BioBuilder for Teachers

training teachers

The curricular materials in Synthetic Biology offered here present exciting possibilities for teaching, a chance to engage your students as problem solvers and to work with them at the edge of what’s known. The material in this “for teachers” space should lower the barrier for trying some or all of the activities. You’ll find tips and practical advice for getting started, as well as assessment tools and reagents lists. We’re eager to hear what you need, how it goes, and any of your ideas for improving and extending the units. Please email us through BioBuilder to share your feedback and experiences.

Why teach this?
Here are some reasons from our BioBuilder teachers:
  • Learning current and relevant science
  • High interest
  • Non-predictable outcomes
  • Emphasizes creative portion of science
  • Meets NGSS and Common Core
  • Adaptable on the inquiry spectrum
  • Practical application of synthetic biology
  • Introduction to basic engineering principles
  • Emphasis on engineering “design/build/test” paradigms
  • Collecting and analyzing qualitative and quantitative data
  • Determining the need for various types of data
  • Emphasizing team work and collaboration
  • Learning and implementing basic lab skills
Where does this content fit in?
  • The BioBuilder curriculum is not intended to stuff “more” content into some already overstuffed classes. It can be used to teach ideas and content that are traditionally taught in high school and college classes.
  • The curriculum is not exclusively intended for one specific life science course. BioBuilder has been used in General or Honors Biology (with high school freshman), in AP Biology and in Biotechnology classes (with high school juniors and seniors), and in college engineering or microbiology lab classes. Middle school students also have had wonderful success with the BioBuilder Jr labs.
  • The BioBuilder content is also well adapted to our after-school club setting. Biodesign teams all over the world work at their own schools to develop personally meaningful biotechnologies through the BioBuilderClub.
Alignment to Standards

Download BioBuilder’s alignment to the following teaching standards:

The BioBuilder Curriculum

book cover
BioBuilder Textbook available through O’Reilly and Amazon

Each of the components of this curriculum focuses on different, but related, aspects of both biology and synthetic biology. We provide educational animations for students and teachers to explore the underpinnings of synthetic biology through hands-on labs and in class activities. All the material is modular and can be taught completely, in any order, or as individual exercises to supplement an existing program. The BioBuilder curriculum is intentionally flexible and the activities may be used when and where appropriate based upon student content and skill readiness.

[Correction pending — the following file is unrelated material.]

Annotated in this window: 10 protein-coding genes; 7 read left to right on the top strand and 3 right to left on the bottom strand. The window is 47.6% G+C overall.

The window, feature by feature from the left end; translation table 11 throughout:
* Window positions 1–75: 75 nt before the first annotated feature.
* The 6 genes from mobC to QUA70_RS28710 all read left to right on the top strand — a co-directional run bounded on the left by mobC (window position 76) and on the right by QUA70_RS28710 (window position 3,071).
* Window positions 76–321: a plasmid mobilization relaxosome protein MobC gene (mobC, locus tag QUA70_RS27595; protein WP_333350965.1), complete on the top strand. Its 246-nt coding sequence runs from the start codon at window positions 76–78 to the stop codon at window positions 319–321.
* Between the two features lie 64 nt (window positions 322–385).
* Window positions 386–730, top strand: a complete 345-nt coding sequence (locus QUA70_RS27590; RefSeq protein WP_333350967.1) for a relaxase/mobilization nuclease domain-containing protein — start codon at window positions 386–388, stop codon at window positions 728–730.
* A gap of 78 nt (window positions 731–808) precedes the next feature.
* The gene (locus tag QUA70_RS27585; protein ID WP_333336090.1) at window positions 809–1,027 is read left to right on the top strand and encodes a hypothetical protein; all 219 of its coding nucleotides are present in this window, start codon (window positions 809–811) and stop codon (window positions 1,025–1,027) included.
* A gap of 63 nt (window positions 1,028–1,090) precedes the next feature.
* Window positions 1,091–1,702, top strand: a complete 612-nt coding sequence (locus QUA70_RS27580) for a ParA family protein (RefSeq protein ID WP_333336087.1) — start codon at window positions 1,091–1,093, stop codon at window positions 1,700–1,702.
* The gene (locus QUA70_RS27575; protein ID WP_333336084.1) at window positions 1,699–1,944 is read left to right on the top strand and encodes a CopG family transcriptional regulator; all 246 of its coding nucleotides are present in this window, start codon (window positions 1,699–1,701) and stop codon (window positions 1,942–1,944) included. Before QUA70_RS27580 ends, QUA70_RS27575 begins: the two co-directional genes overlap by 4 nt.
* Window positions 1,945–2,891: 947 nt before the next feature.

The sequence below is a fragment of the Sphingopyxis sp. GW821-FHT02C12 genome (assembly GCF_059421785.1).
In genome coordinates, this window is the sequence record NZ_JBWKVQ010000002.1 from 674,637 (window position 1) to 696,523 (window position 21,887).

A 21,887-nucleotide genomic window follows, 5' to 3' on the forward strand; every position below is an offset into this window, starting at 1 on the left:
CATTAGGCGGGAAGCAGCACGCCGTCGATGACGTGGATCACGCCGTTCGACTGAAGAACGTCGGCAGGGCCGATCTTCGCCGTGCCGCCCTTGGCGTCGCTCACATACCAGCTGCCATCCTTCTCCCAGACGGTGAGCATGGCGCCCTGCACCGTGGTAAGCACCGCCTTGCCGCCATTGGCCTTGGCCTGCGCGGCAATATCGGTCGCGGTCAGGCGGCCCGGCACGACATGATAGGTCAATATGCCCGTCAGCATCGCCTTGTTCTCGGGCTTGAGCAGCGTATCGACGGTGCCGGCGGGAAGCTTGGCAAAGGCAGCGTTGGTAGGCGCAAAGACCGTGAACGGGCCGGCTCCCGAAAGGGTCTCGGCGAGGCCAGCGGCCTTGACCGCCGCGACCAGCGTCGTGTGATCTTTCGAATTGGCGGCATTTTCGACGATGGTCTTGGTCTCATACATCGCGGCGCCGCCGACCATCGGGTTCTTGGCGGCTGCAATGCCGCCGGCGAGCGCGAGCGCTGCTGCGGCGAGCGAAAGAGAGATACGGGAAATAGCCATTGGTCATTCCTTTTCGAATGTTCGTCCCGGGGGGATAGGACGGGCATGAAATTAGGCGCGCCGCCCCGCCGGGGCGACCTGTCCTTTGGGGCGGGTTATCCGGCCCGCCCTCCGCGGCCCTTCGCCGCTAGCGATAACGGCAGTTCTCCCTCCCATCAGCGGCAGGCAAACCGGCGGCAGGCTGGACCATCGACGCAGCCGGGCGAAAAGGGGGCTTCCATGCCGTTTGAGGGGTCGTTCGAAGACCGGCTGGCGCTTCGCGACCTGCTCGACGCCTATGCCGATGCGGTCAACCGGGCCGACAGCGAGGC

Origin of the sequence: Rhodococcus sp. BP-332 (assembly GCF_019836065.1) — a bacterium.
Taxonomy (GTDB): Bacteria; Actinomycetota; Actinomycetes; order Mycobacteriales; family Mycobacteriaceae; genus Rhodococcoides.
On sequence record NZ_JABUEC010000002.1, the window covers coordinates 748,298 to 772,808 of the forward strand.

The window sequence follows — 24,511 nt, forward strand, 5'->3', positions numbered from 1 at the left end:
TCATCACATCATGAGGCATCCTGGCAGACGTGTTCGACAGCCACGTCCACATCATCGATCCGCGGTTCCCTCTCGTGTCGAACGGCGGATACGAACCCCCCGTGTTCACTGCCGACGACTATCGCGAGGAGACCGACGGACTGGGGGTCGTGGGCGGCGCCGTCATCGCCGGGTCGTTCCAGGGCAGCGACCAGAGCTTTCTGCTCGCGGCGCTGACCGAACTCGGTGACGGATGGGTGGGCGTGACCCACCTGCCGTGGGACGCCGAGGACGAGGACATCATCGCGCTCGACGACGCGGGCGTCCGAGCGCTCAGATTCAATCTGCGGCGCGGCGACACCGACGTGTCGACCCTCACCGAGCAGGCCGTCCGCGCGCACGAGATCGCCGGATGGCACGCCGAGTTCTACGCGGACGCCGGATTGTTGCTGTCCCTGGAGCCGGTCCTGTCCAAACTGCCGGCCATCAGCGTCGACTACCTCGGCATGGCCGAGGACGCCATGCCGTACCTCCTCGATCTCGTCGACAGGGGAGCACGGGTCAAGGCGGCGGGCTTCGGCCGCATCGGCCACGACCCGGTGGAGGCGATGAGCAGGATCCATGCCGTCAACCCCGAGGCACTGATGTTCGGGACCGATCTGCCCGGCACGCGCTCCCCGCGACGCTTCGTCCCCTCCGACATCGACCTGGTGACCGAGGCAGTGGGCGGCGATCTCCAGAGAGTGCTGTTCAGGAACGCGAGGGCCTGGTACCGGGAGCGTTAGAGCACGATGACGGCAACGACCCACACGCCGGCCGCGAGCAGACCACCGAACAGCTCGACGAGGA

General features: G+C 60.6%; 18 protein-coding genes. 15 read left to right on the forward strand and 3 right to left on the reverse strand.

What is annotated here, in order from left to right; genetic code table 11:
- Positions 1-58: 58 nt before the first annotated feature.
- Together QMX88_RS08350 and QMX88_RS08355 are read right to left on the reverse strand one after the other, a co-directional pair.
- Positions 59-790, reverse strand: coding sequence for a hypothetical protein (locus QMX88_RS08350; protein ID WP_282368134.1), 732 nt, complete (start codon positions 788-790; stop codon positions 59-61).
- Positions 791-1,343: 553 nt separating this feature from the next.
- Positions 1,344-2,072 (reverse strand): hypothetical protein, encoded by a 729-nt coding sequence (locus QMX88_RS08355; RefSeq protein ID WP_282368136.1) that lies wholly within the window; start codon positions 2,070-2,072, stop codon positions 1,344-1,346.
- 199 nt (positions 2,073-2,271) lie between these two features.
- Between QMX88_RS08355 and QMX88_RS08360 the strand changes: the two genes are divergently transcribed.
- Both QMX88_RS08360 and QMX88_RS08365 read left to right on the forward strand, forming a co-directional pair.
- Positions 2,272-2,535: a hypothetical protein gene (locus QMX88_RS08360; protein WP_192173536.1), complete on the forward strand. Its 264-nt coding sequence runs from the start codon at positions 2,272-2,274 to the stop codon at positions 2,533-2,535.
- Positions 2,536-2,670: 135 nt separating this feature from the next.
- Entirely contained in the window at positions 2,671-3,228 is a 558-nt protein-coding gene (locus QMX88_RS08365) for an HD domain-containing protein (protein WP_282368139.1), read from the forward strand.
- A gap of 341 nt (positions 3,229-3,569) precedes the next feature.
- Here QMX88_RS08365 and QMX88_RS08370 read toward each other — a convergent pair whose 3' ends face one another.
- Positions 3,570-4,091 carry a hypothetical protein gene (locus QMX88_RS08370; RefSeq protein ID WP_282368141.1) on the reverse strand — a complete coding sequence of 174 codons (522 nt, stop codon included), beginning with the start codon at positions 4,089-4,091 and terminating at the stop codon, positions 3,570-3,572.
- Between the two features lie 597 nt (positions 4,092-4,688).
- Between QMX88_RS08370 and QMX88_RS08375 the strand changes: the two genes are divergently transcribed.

• Eau that Smell is a laboratory exercise that compares two alternative genetic designs. Both programs should make the cells smell like ripe bananas as the cells grow, and the lab requires that the students generate a bacterial population growth curve to compare the output of the competing banana-smell designs.
  • The iTune device lab examines the role of parts, such as promoters and ribosome binding sites, in predicting the output of a genetic device. The students measure b-galactosidase enzymatic activity as the device’s output, thereby looking through the lens of molecular genetics to predict and then evaluate a device’s behavior.
  • Picture This consists of three activities that focus on circuit design. Students examine a two component sensing system that has been engineered to produce bacterial photographs. Picture This activities include a downloadable program to model the genetic system and change experimental parameters, an exercise to model the same system using electronic parts on a bread board, and an opportunity to send a stencil that will be turned into a bacterial photograph.
  • What a Colorful World examines the role of the cellular chassis in system performance. Students transform different strains of E. coli with DNA that turns the cells several bright colors. Students then observe how different the color intensity can be from strain to strain, despite being encoded by the same DNA sequence.
  • Golden Bread explores the science, engineering and bioethics of a yeast that’s genetically modified to make a vitamin-enriched food. Lab activities include PCR, yeast transformation, codon shuffling and statistically analysis of data.
  • The Bioethics Essay assignment asks students to consider the potential of synthetic biology as well as the risks.
  • In the Biology-by-Design assignment, students identify a problem that could be effectively addressed with a biotechnology, and then they specify a living system they believe could meet the challenge.